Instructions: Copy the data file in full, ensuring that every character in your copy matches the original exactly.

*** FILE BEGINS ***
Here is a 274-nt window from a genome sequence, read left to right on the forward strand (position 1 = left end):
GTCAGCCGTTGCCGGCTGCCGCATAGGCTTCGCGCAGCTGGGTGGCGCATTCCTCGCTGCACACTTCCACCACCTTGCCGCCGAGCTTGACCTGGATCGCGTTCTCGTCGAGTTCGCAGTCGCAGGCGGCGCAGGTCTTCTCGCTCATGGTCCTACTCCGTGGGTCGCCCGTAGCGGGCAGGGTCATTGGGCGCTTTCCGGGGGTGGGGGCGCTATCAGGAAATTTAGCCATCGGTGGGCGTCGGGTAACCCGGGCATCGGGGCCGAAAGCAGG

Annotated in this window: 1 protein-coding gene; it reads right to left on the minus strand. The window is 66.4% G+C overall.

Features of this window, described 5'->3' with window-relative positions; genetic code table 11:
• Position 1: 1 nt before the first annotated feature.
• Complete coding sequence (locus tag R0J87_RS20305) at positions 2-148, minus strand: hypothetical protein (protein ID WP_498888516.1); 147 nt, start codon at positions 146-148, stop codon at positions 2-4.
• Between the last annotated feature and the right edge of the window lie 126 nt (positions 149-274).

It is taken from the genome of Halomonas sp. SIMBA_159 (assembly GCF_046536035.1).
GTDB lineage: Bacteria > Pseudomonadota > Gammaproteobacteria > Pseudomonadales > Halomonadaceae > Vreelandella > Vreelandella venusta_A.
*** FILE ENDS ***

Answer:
Here is a 274-nt window from a genome sequence, read left to right on the forward strand (position 1 = left end):
GTCAGCCGTTGCCGGCTGCCGCATAGGCTTCGCGCAGCTGGGTGGCGCATTCCTCGCTGCACACTTCCACCACCTTGCCGCCGAGCTTGACCTGGATCGCGTTCTCGTCGAGTTCGCAGTCGCAGGCGGCGCAGGTCTTCTCGCTCATGGTCCTACTCCGTGGGTCGCCCGTAGCGGGCAGGGTCATTGGGCGCTTTCCGGGGGTGGGGGCGCTATCAGGAAATTTAGCCATCGGTGGGCGTCGGGTAACCCGGGCATCGGGGCCGAAAGCAGG

Annotated in this window: 1 protein-coding gene; it reads right to left on the minus strand. The window is 66.4% G+C overall.

Features of this window, described 5'->3' with window-relative positions; genetic code table 11:
• Position 1: 1 nt before the first annotated feature.
• Complete coding sequence (locus tag R0J87_RS20305) at positions 2-148, minus strand: hypothetical protein (protein ID WP_498888516.1); 147 nt, start codon at positions 146-148, stop codon at positions 2-4.
• Between the last annotated feature and the right edge of the window lie 126 nt (positions 149-274).

It is taken from the genome of Halomonas sp. SIMBA_159 (assembly GCF_046536035.1).
GTDB lineage: Bacteria > Pseudomonadota > Gammaproteobacteria > Pseudomonadales > Halomonadaceae > Vreelandella > Vreelandella venusta_A.